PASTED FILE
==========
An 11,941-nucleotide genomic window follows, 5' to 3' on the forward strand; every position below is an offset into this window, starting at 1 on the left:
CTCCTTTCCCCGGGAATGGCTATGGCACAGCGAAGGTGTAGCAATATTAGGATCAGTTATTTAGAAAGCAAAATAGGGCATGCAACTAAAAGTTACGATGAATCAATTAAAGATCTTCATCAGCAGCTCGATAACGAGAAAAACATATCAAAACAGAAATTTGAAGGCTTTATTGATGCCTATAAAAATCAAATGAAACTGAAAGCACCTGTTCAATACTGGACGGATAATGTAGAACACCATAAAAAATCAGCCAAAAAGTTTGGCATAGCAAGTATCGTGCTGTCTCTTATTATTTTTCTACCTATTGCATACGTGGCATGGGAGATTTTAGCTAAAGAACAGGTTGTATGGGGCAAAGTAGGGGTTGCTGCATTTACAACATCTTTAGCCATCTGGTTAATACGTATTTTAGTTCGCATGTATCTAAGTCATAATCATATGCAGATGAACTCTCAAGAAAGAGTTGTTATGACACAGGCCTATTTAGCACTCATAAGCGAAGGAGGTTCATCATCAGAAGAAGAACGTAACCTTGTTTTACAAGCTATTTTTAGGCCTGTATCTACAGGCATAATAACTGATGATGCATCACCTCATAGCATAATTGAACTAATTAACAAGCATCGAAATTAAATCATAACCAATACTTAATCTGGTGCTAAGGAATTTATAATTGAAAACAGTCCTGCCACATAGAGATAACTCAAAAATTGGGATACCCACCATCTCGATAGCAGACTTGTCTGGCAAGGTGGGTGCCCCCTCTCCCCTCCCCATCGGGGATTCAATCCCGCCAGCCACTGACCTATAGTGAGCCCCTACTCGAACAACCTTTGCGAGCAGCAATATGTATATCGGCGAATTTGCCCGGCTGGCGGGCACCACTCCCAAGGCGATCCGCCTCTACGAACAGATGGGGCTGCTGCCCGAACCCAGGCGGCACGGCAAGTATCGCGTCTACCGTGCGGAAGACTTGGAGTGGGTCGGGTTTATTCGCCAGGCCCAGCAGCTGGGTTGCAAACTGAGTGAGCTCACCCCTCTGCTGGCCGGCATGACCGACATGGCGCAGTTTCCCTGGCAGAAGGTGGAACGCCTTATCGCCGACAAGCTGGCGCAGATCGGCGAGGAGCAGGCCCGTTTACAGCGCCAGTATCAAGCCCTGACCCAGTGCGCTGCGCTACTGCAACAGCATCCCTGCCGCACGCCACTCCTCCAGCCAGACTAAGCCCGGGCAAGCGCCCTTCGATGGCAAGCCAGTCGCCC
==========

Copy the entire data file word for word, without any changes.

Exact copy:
An 11,941-nucleotide genomic window follows, 5' to 3' on the forward strand; every position below is an offset into this window, starting at 1 on the left:
CTCCTTTCCCCGGGAATGGCTATGGCACAGCGAAGGTGTAGCAATATTAGGATCAGTTATTTAGAAAGCAAAATAGGGCATGCAACTAAAAGTTACGATGAATCAATTAAAGATCTTCATCAGCAGCTCGATAACGAGAAAAACATATCAAAACAGAAATTTGAAGGCTTTATTGATGCCTATAAAAATCAAATGAAACTGAAAGCACCTGTTCAATACTGGACGGATAATGTAGAACACCATAAAAAATCAGCCAAAAAGTTTGGCATAGCAAGTATCGTGCTGTCTCTTATTATTTTTCTACCTATTGCATACGTGGCATGGGAGATTTTAGCTAAAGAACAGGTTGTATGGGGCAAAGTAGGGGTTGCTGCATTTACAACATCTTTAGCCATCTGGTTAATACGTATTTTAGTTCGCATGTATCTAAGTCATAATCATATGCAGATGAACTCTCAAGAAAGAGTTGTTATGACACAGGCCTATTTAGCACTCATAAGCGAAGGAGGTTCATCATCAGAAGAAGAACGTAACCTTGTTTTACAAGCTATTTTTAGGCCTGTATCTACAGGCATAATAACTGATGATGCATCACCTCATAGCATAATTGAACTAATTAACAAGCATCGAAATTAAATCATAACCAATACTTAATCTGGTGCTAAGGAATTTATAATTGAAAACAGTCCTGCCACATAGAGATAACTCAAAAATTGGGATACCCACCATCTCGATAGCAGACTTGTCTGGCAAGGTGGGTGCCCCCTCTCCCCTCCCCATCGGGGATTCAATCCCGCCAGCCACTGACCTATAGTGAGCCCCTACTCGAACAACCTTTGCGAGCAGCAATATGTATATCGGCGAATTTGCCCGGCTGGCGGGCACCACTCCCAAGGCGATCCGCCTCTACGAACAGATGGGGCTGCTGCCCGAACCCAGGCGGCACGGCAAGTATCGCGTCTACCGTGCGGAAGACTTGGAGTGGGTCGGGTTTATTCGCCAGGCCCAGCAGCTGGGTTGCAAACTGAGTGAGCTCACCCCTCTGCTGGCCGGCATGACCGACATGGCGCAGTTTCCCTGGCAGAAGGTGGAACGCCTTATCGCCGACAAGCTGGCGCAGATCGGCGAGGAGCAGGCCCGTTTACAGCGCCAGTATCAAGCCCTGACCCAGTGCGCTGCGCTACTGCAACAGCATCCCTGCCGCACGCCACTCCTCCAGCCAGACTAAGCCCGGGCAAGCGCCCTTCGATGGCAAGCCAGTCGCCC